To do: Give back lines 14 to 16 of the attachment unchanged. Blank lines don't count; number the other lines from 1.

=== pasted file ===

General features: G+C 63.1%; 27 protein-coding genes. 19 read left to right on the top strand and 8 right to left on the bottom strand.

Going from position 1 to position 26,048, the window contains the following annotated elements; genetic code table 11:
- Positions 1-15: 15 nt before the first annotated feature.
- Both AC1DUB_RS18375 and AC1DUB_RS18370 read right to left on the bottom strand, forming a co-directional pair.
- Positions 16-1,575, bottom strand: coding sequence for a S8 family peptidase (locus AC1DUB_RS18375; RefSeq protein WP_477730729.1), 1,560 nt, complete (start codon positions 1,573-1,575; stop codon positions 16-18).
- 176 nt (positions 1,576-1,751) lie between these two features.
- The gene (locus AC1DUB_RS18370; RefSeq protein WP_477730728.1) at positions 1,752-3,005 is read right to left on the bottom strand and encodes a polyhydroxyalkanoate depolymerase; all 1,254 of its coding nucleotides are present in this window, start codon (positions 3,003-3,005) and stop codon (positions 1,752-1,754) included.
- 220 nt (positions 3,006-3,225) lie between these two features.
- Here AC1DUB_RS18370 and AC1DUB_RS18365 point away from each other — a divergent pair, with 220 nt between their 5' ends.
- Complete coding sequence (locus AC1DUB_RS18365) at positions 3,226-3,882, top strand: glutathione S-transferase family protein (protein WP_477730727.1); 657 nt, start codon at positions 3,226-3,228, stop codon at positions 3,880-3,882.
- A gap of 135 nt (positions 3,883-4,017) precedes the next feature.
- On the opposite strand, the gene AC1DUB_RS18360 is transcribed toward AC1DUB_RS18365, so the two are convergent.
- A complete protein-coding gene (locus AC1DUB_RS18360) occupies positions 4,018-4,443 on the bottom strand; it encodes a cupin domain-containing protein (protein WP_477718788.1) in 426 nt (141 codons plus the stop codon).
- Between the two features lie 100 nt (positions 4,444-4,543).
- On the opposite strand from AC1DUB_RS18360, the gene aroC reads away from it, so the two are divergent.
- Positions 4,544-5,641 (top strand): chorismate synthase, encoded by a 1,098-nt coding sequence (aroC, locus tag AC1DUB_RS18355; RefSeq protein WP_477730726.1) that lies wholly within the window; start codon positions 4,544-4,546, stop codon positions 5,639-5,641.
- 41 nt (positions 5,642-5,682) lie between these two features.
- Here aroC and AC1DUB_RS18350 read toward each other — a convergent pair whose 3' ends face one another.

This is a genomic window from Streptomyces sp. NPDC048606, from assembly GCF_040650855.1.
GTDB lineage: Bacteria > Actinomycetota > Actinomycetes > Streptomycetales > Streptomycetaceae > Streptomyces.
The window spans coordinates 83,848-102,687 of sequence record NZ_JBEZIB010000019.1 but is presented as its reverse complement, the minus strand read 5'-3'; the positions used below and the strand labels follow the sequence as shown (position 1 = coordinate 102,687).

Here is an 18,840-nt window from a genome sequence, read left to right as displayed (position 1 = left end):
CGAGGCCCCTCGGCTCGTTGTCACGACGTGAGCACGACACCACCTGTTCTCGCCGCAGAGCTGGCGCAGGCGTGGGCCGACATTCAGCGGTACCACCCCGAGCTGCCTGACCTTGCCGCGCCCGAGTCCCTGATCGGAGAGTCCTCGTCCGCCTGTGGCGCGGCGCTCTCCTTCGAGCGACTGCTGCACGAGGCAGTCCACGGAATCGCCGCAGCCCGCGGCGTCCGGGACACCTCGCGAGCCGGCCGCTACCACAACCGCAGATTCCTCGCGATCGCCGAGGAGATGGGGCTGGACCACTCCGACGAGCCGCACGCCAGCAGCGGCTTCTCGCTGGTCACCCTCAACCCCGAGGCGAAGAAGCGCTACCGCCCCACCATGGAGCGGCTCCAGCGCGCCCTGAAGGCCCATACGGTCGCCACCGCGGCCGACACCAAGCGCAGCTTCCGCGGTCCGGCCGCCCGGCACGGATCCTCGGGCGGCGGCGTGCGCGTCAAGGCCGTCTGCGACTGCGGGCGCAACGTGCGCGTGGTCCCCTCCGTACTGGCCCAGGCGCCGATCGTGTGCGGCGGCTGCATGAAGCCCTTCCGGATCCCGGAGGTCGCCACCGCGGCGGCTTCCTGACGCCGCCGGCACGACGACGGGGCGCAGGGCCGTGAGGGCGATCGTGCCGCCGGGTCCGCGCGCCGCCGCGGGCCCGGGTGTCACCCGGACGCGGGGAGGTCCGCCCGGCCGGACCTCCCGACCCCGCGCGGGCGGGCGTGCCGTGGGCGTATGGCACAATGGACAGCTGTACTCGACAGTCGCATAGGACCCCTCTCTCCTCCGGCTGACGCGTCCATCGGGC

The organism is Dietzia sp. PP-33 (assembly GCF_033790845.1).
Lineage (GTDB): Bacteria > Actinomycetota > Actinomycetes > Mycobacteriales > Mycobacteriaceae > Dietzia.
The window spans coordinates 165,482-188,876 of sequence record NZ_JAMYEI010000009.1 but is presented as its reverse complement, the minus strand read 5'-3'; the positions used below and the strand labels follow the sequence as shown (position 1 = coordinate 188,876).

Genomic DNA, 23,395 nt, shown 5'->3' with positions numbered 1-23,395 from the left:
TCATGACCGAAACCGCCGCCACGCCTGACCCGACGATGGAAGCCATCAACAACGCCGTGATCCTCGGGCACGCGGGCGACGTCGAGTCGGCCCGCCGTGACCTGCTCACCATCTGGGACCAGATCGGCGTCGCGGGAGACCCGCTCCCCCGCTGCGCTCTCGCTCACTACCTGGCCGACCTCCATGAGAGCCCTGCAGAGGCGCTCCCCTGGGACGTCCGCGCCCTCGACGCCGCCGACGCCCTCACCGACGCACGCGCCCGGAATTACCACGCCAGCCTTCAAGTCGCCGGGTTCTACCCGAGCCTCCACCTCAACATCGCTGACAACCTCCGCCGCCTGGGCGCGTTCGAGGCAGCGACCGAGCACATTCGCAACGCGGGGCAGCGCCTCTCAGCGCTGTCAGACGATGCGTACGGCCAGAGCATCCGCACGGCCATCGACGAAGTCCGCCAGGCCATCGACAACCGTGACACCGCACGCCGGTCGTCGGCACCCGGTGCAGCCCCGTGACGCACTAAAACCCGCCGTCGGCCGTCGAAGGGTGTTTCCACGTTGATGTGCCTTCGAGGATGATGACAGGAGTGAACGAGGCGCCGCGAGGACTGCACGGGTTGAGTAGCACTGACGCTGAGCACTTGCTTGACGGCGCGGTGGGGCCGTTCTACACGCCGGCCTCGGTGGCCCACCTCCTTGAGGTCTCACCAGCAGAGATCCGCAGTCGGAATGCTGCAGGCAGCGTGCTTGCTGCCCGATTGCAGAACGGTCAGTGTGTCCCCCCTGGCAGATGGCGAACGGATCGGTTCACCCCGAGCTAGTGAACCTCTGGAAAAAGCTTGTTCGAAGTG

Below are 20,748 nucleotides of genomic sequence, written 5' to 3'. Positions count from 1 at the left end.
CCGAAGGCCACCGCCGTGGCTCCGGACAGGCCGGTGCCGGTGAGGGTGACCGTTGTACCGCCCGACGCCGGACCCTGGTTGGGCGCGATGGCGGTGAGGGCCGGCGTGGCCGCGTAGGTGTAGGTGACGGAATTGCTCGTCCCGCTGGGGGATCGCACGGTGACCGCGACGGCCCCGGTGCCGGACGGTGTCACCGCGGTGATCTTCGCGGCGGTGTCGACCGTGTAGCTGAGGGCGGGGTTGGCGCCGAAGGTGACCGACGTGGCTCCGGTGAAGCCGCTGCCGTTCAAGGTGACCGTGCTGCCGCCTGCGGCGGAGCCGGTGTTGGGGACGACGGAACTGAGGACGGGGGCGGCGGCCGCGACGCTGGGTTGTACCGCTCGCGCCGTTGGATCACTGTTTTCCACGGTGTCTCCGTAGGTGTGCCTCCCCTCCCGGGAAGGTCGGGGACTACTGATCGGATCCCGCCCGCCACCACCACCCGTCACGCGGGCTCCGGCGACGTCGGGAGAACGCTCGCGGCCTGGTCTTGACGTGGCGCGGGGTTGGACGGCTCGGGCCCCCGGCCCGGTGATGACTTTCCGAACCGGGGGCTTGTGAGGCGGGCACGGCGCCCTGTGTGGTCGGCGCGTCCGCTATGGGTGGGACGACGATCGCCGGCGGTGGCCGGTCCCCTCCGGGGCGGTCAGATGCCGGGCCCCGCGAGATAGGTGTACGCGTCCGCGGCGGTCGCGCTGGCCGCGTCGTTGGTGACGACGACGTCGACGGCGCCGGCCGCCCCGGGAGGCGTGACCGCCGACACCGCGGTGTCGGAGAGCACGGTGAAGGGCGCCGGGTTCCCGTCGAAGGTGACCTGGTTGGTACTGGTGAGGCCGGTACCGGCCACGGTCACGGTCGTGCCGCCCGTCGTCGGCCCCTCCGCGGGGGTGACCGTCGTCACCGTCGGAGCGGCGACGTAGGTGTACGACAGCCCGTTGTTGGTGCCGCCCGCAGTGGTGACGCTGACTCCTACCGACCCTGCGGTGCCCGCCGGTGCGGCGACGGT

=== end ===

- Between the two features lie 100 nt (positions 4,444-4,543).
- On the opposite strand from AC1DUB_RS18360, the gene aroC reads away from it, so the two are divergent.
- Positions 4,544-5,641 (top strand): chorismate synthase, encoded by a 1,098-nt coding sequence (aroC, locus tag AC1DUB_RS18355; RefSeq protein WP_477730726.1) that lies wholly within the window; start codon positions 4,544-4,546, stop codon positions 5,639-5,641.